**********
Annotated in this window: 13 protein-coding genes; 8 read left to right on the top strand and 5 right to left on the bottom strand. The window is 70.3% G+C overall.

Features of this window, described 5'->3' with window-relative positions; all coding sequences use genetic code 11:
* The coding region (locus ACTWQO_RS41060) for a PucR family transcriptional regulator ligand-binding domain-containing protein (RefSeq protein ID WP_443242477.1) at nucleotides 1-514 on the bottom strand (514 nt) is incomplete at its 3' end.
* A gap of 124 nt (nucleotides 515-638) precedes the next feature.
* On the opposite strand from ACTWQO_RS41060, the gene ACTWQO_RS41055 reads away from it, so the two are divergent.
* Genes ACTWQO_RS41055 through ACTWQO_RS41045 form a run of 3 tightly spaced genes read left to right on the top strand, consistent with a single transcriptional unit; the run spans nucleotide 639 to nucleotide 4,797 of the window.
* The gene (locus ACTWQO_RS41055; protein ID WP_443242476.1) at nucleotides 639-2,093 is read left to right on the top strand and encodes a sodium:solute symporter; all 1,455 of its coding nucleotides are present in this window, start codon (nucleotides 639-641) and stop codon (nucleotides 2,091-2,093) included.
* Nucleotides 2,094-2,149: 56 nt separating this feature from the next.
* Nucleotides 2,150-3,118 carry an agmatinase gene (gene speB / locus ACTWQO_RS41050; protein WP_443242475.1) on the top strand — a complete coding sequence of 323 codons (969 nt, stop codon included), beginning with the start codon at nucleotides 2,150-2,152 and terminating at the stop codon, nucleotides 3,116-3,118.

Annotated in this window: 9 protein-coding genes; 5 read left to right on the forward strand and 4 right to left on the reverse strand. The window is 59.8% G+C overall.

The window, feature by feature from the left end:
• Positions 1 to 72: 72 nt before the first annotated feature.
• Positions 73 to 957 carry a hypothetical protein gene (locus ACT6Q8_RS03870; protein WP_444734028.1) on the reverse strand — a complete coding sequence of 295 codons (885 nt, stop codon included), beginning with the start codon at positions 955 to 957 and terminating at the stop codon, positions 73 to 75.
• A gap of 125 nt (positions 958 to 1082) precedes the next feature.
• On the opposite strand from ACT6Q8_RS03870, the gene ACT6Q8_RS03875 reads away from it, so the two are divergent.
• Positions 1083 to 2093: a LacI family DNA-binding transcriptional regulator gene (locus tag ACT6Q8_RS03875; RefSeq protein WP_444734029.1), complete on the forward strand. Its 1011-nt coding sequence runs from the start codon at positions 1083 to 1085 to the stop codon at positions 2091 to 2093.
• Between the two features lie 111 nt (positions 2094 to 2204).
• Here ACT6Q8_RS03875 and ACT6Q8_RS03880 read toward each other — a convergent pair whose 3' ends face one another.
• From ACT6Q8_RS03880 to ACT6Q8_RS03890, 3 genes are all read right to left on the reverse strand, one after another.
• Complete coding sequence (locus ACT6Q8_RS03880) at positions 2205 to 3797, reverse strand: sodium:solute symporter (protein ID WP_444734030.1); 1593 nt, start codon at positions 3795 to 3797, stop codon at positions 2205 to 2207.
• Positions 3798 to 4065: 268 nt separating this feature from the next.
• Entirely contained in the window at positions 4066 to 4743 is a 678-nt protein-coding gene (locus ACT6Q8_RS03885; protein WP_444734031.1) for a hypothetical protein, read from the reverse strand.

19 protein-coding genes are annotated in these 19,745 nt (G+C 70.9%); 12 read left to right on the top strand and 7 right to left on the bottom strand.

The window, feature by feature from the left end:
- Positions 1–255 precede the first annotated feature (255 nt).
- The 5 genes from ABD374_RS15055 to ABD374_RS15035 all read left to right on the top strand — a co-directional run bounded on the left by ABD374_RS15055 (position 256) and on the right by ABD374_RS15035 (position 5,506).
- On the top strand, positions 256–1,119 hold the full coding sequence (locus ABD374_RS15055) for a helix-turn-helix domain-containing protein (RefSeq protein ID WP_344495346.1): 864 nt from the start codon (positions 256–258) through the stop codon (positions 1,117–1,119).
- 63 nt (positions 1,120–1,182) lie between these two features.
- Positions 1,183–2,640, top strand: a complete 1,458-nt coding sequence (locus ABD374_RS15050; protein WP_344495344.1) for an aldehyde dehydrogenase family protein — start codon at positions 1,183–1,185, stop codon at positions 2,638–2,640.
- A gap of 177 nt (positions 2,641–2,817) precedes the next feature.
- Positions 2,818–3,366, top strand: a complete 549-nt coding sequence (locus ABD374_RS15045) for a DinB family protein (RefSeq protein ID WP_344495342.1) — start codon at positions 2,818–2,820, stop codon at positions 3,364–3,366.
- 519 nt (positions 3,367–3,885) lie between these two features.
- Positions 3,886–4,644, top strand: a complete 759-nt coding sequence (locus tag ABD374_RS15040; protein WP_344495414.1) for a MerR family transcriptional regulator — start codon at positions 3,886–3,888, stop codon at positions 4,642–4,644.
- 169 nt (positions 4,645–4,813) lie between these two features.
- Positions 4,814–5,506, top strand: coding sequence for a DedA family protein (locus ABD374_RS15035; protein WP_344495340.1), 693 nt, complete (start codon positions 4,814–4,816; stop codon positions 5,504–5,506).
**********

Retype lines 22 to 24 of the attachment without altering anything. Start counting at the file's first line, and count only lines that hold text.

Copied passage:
• Entirely contained in the window at positions 4066 to 4743 is a 678-nt protein-coding gene (locus ACT6Q8_RS03885; protein WP_444734031.1) for a hypothetical protein, read from the reverse strand.

19 protein-coding genes are annotated in these 19,745 nt (G+C 70.9%); 12 read left to right on the top strand and 7 right to left on the bottom strand.

The window, feature by feature from the left end: